Berkeley CSUA MOTD:Entry 29735
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2021/10/25 [General] UID:1000 Activity:popular
10/25   

2003/12/24 [Politics/Foreign/Asia/Japan, Reference/History/WW2/Japan] UID:29735 Activity:high
12/23   So I'm a bit perplexed about the Nurenberg (sp?) trials and the
        trials in Japan. Many of the Japanese class A-C defendands were
        excuted for War Against Humanity, and that is cool. But what about
        dropping the atomic bomb? Shouldn't the Japanese have their own
        trials against say, MacArthur and others who dropped the a-bomb
        and killed many Japanese civilians? What about bombing of Dresden,
        Germany which has absolutely of no military value and was primairily
        meant to demoralize the German civilians? Isn't that also considered
        Crime Against Humanity?
        \_ Nuremberg, if you are going to comment on history at least read
           up on it. As for trials against MacArthur (who actually didn't
           authorize the use of the atomic bomb, it was
           actually Truman, so you got that wrong also) that's totally
           preposterous. How about you Japs formally apologizing for what
           you did at the Rape of Nanking, Pearl Harbor  and other
           atrocities inflicted upon the world. We didn't start the war
           with the Japs, you started it with us, so I think making
           Hiroshima and Nagasaki glow in the dark for a couple months
           is worth saving countless American lives as well as getting
           rid of the Jap scourge across Asia. In total, some 8-9 million
           people died directly due to Jap aggression, that's way more than the
           numbers in the holocaust. As for Germans, I'm sure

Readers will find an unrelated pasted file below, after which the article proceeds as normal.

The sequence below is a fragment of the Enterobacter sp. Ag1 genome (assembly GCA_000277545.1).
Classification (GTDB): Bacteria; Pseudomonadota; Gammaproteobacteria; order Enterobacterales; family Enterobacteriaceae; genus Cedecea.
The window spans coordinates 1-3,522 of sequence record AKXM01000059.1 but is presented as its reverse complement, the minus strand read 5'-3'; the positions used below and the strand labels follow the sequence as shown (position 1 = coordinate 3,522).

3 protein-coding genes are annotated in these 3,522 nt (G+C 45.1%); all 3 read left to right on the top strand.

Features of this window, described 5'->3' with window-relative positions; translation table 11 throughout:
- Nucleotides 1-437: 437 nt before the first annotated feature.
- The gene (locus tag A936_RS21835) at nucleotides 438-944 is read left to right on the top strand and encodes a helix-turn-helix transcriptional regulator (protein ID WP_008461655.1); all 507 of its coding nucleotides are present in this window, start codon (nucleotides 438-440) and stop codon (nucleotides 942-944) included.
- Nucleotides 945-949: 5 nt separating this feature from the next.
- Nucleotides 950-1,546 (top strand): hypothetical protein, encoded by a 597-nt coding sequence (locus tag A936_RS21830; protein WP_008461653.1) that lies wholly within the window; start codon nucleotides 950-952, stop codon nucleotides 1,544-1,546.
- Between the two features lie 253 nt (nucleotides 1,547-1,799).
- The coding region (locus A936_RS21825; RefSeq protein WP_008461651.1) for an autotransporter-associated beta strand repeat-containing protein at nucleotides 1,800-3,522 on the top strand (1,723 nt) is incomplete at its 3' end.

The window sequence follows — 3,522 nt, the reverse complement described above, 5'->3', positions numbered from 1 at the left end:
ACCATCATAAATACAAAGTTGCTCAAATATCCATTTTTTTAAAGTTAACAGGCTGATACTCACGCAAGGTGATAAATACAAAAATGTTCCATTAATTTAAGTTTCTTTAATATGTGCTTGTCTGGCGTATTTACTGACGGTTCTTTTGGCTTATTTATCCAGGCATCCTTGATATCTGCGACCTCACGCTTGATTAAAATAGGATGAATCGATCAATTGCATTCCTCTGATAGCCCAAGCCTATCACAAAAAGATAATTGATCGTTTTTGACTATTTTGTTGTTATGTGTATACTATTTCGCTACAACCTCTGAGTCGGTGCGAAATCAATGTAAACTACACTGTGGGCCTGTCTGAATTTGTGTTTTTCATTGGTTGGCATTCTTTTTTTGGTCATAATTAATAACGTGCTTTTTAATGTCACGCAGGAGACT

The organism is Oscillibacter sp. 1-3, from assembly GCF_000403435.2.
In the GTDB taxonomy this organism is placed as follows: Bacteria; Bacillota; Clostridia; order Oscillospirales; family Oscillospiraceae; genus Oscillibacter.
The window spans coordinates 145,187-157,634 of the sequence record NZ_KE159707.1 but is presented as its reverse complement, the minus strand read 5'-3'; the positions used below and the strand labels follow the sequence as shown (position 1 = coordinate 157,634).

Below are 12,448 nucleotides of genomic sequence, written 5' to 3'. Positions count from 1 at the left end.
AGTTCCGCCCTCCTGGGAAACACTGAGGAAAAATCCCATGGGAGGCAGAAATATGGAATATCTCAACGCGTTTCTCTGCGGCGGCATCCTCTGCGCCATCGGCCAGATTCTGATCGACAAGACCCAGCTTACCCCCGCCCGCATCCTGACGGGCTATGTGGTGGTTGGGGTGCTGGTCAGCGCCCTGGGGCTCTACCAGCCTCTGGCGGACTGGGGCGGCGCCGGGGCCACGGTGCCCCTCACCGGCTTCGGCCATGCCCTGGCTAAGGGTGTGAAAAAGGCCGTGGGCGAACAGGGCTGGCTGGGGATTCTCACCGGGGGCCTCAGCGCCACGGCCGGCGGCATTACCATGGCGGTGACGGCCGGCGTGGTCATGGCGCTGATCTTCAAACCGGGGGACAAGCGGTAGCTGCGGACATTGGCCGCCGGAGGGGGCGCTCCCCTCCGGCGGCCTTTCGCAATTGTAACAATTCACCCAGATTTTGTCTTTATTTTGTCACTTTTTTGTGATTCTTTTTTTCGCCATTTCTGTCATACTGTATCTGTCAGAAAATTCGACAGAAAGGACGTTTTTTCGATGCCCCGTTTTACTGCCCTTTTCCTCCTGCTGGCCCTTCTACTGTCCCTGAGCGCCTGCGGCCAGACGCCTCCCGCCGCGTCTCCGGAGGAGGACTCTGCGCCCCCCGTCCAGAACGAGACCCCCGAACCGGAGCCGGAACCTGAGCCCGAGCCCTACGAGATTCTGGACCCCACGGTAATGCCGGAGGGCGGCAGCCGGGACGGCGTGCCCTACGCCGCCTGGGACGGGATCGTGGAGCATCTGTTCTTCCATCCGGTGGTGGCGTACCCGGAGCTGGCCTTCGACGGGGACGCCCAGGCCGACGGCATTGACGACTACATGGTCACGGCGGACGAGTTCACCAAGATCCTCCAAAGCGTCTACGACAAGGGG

the Russian and Jewish community will have the appropriate numbers
           on how many people were lost, since Russia lost the most lives
           due to Hitler. So, no, I don't think your neo-nazi sympathies
           are justified. Oh yeah, you're welcome for the U.S. rebuilding
           Japan into a viable nation after the war (instead of turning it
           into a wasteland).
        \_ A. No we won.  B. No, the atomic bomb does not even begin to
           compare with the sort of purposeful burtal cruelty the Japanese
           perpetrated on the Chinese, Koreans, etc.  C. No. the atomic
           bomb was much kinder than an invasion would have been. D.
           Quiet troll.  Read some history.
           \_ so you're saying that the WMD is more humane than hand to hand
              combat that the Japs were engaged in. Ok.
                \_ how about bombing of Dresden, the culture of Europe, the
                   place where it's revered for art and music? The place
                   that has very little military value?
                   \_ But I heard it was the hub for moving German troops.
                   \_ Dresden was the third largest transhipment point for
                      German war material.  As we all know fighting
                      a war is all about logistics.
                      STORICAL ANALYSIS OF THE 14-15 FEBRUARY 1945
                      BOMBINGS OF DRESDEN
                      http://www.airforcehistory.hq.af.mil/PopTopics/dresden.htm
           \_ Dresden may have had some minor military value in terms of
              transport but it had no military presence and was packed
              with refugees from the eastern areas. It was openly meant to
              "destroy the will for war" and all that, which of course is
              ridiculous in a dictatorship and anyway none of the people in
              that city were having any nice thoughts about war by that point.
              I don't know the figures but in 1945 troop transport was the
              least of Germany's problems.
              \_ It is not as ridiculous as you might think.  Germany may have
                 been a dictatorship, but Hitler and his band of merry men
                 were keenly aware of the public mood, and took great pains
                 to manipulate it for their ends (the propaganda office and
                 the obvious talent of Joseph Goebbels are a witness to this).
                 A dictatorship needs to worry about civilian morale more,
                 not less, than a democracy in time of war.  This isn't civ,